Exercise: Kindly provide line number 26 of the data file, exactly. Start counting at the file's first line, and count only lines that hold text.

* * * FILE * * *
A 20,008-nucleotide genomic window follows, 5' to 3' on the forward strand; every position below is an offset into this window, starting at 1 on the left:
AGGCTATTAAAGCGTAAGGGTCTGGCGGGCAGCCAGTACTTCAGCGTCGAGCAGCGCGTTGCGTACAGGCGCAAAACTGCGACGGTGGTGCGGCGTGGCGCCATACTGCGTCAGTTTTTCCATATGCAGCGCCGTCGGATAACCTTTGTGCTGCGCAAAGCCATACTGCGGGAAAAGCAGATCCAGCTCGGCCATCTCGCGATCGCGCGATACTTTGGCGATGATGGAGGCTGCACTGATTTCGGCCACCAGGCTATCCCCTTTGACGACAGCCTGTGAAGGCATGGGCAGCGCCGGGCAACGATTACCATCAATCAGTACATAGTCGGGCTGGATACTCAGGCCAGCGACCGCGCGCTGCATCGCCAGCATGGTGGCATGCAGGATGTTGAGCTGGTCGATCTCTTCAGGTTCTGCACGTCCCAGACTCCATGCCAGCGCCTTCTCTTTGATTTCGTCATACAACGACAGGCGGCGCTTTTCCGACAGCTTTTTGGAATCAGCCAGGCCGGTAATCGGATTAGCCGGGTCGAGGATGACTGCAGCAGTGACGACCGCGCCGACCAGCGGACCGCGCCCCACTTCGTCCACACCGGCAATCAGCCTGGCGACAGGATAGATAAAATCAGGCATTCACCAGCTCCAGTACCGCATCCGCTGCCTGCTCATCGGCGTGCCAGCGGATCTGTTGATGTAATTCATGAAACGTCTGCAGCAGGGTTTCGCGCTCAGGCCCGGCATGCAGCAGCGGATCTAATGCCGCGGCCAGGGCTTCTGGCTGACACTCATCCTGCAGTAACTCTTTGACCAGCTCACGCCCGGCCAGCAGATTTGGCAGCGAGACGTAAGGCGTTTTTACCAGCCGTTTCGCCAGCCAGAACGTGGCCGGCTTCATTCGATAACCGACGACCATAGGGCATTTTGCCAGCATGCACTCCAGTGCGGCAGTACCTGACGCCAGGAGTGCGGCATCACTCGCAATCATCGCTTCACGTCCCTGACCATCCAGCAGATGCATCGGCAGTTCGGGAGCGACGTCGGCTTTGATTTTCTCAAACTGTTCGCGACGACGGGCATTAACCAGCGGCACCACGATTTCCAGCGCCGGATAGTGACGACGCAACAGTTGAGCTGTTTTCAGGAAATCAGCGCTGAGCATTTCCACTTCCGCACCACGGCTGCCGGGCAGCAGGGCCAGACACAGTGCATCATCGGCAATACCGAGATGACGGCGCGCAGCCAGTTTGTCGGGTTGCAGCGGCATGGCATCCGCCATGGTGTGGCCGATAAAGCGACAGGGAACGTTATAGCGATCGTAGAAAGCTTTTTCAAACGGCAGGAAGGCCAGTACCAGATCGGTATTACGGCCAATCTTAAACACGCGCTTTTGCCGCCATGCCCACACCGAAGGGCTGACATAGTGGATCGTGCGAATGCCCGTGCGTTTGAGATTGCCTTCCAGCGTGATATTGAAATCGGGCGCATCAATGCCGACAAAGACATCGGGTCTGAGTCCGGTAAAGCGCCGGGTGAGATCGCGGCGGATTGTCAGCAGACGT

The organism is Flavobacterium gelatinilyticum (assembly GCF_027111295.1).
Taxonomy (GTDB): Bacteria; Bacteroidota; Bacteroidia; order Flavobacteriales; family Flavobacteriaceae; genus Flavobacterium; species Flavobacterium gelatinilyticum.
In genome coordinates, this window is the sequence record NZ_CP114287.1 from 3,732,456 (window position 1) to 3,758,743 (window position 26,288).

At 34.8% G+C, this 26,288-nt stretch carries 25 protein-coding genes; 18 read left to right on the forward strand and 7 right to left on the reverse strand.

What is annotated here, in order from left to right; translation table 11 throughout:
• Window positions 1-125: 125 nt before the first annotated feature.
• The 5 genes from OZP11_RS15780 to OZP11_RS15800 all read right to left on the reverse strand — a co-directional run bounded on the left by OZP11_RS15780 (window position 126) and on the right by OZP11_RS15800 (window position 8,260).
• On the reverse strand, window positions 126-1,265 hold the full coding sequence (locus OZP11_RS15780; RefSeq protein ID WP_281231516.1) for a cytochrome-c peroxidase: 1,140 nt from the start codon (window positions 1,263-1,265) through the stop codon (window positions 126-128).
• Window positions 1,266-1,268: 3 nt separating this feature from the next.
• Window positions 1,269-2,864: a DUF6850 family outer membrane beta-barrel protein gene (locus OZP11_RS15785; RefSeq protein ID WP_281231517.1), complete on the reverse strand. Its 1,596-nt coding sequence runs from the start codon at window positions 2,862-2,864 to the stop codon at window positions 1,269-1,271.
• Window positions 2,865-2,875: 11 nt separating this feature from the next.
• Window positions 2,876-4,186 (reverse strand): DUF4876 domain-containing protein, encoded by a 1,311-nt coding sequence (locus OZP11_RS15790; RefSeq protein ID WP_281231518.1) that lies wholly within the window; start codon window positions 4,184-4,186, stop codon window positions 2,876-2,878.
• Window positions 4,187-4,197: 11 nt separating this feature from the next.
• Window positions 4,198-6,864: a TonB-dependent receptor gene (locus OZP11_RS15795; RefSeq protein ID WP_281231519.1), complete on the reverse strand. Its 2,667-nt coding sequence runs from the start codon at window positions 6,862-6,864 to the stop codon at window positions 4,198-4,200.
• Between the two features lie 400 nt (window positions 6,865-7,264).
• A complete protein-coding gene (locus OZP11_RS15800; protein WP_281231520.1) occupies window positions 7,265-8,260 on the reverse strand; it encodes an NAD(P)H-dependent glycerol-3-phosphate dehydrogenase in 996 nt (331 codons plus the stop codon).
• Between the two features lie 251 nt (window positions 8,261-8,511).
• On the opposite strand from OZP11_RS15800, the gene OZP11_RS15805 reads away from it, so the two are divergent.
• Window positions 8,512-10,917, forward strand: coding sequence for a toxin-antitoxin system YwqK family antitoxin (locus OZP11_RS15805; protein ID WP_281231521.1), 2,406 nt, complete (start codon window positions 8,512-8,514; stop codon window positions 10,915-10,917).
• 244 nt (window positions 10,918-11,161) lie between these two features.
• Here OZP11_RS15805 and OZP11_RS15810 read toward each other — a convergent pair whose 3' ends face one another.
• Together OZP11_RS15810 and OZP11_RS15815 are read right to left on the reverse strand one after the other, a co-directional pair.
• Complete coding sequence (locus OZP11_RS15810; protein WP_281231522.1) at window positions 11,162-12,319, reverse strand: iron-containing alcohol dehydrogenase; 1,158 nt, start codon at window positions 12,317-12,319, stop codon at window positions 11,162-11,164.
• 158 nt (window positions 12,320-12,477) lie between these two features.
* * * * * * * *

• 158 nt (window positions 12,320-12,477) lie between these two features.